best way to pack fragile items

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Mistake #6: They Don't Fully Prep the Fragile Items

According to the SpareFoot survey, the number one thing people are most concerned about during a move is their belongings getting damaged. While it's somewhat out of your control if you hire movers, Walsh's packing techniques can help prevent a broken-heirloom induced meltdown.

1. Don't overload the boxes. Buying the largest-size box may save you on the number you (or the movers) need to lift, but it's actually putting your items in danger of breaking because the boxes end up becoming very heavy to lift. Instead, buy the medium-size boxes and pack them so you can pick them up. And, yes, this rule applies even if you're hiring much-stronger movers—to avoid any potential disasters after they leave.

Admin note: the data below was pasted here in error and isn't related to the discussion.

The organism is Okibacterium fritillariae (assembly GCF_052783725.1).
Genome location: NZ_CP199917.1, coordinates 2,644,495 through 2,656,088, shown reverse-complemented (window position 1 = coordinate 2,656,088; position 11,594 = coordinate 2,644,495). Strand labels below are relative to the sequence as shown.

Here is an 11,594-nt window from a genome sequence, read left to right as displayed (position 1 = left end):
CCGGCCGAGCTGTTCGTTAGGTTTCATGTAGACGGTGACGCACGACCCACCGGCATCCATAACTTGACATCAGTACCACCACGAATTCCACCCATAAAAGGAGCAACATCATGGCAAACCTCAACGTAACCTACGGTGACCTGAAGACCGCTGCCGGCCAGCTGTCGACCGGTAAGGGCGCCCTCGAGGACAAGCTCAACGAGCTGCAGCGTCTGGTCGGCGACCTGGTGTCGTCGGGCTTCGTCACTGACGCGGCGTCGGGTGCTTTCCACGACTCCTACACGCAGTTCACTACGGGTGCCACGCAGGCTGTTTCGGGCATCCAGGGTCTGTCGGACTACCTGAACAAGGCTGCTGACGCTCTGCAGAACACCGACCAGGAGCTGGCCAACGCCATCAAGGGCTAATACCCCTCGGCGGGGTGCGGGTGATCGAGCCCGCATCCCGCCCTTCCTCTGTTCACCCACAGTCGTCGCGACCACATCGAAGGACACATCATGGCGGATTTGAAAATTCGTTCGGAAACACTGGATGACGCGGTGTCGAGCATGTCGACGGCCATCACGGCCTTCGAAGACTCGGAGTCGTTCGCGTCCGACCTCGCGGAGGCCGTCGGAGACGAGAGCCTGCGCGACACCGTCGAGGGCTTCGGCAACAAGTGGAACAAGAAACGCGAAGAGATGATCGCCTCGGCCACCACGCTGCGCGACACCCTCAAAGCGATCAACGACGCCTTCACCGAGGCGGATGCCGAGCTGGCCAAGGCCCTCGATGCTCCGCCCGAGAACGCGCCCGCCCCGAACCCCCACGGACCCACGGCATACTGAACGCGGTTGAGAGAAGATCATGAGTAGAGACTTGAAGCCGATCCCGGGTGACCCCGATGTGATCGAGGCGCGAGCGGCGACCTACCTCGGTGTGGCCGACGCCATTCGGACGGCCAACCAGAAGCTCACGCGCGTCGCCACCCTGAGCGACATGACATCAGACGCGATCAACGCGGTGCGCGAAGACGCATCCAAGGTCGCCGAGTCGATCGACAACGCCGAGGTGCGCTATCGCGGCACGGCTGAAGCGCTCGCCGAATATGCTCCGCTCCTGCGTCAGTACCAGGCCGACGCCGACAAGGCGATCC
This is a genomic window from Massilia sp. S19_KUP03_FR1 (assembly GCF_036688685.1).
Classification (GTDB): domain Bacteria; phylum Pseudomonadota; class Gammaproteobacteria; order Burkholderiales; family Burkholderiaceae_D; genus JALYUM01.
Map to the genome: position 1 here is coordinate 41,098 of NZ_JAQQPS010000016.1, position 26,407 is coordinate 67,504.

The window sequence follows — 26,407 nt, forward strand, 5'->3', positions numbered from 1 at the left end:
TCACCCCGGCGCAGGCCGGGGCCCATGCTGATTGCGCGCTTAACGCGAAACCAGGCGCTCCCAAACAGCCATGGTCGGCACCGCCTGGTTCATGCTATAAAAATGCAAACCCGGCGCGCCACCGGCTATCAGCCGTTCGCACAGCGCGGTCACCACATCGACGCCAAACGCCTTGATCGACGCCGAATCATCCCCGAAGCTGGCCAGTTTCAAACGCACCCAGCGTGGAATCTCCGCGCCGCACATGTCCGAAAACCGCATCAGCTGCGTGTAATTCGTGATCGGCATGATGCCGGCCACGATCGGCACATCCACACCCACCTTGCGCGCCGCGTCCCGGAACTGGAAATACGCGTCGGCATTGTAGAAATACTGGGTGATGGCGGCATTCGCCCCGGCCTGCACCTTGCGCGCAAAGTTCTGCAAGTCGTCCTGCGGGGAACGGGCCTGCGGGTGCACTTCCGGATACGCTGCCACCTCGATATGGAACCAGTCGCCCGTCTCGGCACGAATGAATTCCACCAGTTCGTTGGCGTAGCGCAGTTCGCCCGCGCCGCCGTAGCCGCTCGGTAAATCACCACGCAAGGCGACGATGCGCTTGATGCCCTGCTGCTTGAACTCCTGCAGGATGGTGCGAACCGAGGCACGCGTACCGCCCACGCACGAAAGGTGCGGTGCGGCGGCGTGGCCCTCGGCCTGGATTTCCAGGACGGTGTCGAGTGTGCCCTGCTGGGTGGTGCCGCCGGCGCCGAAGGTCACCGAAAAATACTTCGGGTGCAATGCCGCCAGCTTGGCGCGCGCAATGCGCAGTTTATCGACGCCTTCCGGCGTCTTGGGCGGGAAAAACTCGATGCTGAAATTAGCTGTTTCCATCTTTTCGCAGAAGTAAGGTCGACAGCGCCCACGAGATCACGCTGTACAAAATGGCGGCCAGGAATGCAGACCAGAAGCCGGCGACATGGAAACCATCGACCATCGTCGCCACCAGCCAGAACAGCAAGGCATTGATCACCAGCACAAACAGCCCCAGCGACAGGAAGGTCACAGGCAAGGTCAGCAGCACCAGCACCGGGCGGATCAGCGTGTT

2. Use liquor boxes. Go to your local bottle shop and see if they'll give you a few boxes or allow you to purchase them (they'll most-likely be cheaper than the moving boxes at your local hardware store). Since they're designed to carry a dozen bottles at a time, they're great quality to securely hold heavier items.

3. Don't use bubble wrap. Invest in butcher's paper instead. Not only does it take up less room in boxes, but you also need to use less of it to protect breakables.

4. Use blue painter's tape. Black marker can easily be overlooked in the hustle of moving day. Make fragile boxes stand out by putting a strip of tape on one side with an arrow to show which way is up, then another strip of tape on the same side and across the top to mark that it's fragile—just be sure to tell movers that double strips of tape is code for "handle with care."

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